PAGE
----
The Center for Situational Studies of the Nation was recently created on orders of President Hugo Chavez, who earlier shut down or took control of several independent media outlets and groups that gave voice to critics of the government's policies.
Venezuela suffered major shrinkage in economic growth this year after prolonged drought and what critics called government mismanagement. Chavez hit back at critics, but shortages of consumer goods, electricity and water remain and have angered citizens.
Jose Miguel Vivanco, Americas' director at Human Rights Watch, said Venezuela's government should stop seeking to discredit human-rights defenders and prosecuting critics.
On June 1, 2010, Chavez issued a presidential decree creating Centro de Estudio Situacional de la Nacion. The new Center for Situational Studies of the Nation was given broad powers to limit public dissemination of "information, facts or circumstance[s]" that it decides should be confidential.
CESNA will operate within the Ministry of the Interior and Justice to "compile, process and analyze" information from government offices and civil society "regarding any aspect of national interest."
Chavez also called for criminal investigations into human-rights organizations trying to operate in the country. Chavez said the organizations were funded from the United States.
Human Rights Watch said the government failed to provide protection for human-rights defenders who received threats. Instead, the campaign group said, authorities chose to prosecute critics of government actions or policies.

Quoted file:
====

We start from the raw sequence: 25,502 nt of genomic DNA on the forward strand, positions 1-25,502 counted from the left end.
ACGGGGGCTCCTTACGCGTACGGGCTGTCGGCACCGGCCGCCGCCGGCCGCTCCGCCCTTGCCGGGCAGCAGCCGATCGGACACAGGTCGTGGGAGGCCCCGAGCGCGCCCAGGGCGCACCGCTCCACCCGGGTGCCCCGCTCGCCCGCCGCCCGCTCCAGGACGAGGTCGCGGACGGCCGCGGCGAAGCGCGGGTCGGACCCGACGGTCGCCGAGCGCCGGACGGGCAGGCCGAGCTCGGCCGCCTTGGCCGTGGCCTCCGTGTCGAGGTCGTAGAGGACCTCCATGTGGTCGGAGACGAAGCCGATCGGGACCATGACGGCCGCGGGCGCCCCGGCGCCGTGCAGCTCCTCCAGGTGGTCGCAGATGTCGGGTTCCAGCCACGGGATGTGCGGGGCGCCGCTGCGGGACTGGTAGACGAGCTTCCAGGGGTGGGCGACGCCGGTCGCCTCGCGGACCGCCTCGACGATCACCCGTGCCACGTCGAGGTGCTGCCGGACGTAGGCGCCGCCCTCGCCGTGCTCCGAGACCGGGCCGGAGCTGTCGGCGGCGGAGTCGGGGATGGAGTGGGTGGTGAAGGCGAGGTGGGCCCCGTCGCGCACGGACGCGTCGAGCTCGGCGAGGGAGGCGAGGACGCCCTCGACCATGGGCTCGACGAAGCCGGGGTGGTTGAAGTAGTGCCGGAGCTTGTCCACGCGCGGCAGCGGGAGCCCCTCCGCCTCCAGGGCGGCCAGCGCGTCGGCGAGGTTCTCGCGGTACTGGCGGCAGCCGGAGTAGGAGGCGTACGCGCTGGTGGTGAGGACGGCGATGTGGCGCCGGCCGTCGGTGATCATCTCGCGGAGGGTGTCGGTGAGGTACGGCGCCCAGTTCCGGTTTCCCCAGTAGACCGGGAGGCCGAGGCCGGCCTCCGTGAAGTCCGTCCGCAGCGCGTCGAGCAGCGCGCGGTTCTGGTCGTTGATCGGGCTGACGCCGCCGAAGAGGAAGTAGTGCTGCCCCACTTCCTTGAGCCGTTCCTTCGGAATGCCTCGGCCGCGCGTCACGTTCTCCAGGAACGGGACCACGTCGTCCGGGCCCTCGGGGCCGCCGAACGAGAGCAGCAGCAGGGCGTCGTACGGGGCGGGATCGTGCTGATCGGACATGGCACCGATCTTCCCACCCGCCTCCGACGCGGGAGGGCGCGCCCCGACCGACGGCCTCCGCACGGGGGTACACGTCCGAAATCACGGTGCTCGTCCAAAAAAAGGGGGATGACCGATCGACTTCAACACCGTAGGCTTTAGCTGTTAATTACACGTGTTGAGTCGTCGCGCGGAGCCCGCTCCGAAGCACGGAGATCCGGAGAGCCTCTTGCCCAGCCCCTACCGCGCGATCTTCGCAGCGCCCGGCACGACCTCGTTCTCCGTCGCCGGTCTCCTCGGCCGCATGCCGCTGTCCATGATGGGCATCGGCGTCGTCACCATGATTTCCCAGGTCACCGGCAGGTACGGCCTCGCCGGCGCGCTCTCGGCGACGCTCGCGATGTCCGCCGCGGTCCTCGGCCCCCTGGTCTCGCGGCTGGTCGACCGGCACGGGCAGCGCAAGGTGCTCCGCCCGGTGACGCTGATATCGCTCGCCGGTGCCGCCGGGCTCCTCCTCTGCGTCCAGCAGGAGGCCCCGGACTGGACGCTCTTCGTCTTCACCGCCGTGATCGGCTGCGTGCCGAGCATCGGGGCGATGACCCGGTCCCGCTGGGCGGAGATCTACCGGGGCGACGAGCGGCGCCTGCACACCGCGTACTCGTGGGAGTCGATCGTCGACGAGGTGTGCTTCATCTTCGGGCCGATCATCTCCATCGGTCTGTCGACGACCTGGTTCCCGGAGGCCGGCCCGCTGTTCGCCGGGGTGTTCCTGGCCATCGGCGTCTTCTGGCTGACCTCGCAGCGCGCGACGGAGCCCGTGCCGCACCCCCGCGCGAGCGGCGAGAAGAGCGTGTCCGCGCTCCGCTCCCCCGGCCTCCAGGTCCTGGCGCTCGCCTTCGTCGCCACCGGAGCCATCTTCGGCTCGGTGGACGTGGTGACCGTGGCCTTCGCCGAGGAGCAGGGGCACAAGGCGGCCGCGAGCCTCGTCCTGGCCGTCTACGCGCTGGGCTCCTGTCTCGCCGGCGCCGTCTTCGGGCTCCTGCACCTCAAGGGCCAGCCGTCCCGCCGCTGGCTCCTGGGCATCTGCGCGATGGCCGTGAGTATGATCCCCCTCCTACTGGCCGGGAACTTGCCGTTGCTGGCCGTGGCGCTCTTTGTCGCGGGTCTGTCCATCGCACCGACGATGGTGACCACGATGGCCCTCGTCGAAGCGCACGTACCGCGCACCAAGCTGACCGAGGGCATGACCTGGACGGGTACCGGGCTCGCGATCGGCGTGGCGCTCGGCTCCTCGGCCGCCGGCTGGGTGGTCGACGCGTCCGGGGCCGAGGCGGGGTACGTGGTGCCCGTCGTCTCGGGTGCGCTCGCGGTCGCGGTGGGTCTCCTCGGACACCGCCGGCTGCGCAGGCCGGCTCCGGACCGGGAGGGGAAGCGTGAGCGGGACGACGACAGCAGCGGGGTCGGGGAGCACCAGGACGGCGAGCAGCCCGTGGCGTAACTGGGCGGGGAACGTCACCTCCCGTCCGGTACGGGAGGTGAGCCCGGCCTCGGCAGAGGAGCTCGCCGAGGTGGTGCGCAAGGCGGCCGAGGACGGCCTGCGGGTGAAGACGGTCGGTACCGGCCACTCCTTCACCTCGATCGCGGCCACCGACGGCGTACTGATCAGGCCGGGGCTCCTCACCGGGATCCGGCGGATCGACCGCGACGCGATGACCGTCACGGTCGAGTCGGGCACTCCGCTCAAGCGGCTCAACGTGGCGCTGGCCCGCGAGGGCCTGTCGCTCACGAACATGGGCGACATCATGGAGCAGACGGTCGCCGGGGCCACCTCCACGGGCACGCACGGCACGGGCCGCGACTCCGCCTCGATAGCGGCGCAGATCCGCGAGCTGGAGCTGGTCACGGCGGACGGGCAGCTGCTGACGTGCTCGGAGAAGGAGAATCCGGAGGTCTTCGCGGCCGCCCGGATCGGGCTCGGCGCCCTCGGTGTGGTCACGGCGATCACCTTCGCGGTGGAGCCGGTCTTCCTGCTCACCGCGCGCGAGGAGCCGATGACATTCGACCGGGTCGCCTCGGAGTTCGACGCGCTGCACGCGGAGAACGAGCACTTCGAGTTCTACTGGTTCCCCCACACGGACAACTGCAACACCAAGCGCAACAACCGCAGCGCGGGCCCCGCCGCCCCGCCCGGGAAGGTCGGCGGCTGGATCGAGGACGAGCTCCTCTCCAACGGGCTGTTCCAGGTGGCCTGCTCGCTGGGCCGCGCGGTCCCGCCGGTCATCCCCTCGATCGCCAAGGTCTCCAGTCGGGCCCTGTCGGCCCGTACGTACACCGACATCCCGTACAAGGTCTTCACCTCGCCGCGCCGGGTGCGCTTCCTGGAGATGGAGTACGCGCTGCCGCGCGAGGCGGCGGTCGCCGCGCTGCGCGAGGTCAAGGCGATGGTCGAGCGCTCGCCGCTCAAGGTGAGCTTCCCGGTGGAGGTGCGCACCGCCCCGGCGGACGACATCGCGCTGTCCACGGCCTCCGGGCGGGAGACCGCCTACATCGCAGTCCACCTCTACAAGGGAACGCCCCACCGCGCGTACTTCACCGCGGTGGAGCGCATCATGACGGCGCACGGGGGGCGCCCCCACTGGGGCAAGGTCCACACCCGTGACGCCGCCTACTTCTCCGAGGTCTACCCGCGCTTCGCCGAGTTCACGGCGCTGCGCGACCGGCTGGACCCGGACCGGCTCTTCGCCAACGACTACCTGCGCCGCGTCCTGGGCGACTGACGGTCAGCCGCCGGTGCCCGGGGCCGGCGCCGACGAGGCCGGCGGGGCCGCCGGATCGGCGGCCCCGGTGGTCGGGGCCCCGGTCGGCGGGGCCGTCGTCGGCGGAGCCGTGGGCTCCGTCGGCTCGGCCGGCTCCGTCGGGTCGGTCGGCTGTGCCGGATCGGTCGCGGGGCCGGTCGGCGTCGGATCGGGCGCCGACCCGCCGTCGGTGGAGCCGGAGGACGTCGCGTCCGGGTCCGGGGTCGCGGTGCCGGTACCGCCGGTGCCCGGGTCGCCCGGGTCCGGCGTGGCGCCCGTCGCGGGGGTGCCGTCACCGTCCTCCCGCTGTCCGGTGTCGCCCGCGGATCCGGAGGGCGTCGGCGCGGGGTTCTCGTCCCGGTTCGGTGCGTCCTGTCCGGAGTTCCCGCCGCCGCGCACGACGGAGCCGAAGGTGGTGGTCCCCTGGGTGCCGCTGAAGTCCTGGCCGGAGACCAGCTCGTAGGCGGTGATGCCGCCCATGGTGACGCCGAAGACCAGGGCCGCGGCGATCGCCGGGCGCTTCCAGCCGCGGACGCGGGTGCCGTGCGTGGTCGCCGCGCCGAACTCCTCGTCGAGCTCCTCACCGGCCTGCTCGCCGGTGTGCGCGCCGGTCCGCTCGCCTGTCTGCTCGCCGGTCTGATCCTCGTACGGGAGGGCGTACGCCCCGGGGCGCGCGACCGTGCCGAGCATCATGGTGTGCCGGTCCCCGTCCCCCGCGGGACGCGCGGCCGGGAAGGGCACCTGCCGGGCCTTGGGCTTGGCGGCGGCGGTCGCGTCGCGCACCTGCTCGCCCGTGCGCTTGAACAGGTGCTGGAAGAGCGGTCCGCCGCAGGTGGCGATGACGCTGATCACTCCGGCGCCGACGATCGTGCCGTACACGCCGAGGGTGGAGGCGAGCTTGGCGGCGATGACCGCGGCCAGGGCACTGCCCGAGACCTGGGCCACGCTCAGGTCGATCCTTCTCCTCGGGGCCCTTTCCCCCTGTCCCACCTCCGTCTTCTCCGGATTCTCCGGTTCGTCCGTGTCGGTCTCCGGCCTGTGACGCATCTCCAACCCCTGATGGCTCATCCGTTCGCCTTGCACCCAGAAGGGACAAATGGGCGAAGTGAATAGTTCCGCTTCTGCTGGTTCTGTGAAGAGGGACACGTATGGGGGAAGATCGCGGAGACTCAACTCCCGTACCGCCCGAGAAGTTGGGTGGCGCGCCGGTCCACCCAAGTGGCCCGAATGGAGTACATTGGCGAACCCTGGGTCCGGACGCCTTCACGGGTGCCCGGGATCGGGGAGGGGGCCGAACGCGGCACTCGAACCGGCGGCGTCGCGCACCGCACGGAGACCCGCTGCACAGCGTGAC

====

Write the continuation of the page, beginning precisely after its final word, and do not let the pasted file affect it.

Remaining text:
"President Chavez has created a new tool for controlling public debate in Venezuela," Vivanco said. "The new decree would allow the president to block the discussion of topics that are inconvenient for his government, blatantly violating the rights of expression and to information, which are at the heart of a democratic society."
CESNA's senior officials have been vested with powers to declare that "any information, fact, or circumstance" should be "reserved, classified or of limited release."
Any subsequent release by government officials of information that could "compromise the security and defense of the nation" is now subject to criminal penalties under the Venezuelan National Security Law.
In addition, the decree opens the way for further restrictive legislation, Human Rights Watch said. A clause in the decree provides that laws, rules of procedure or other norms determined by the government may grant the center new powers.
Human Rights Watch said the decree's language was so broad that it could allow the government to block dissemination of information, not only by state entities but also by non-state actors, including civil society groups and the media.
The American Convention on Human Rights explicitly prohibits such censorship, and such arbitrary restrictions on the right to receive and impart information are incompatible with Venezuela's obligations as a party to the ACHR and the International Covenant on Civil and Political Rights, the campaign group said.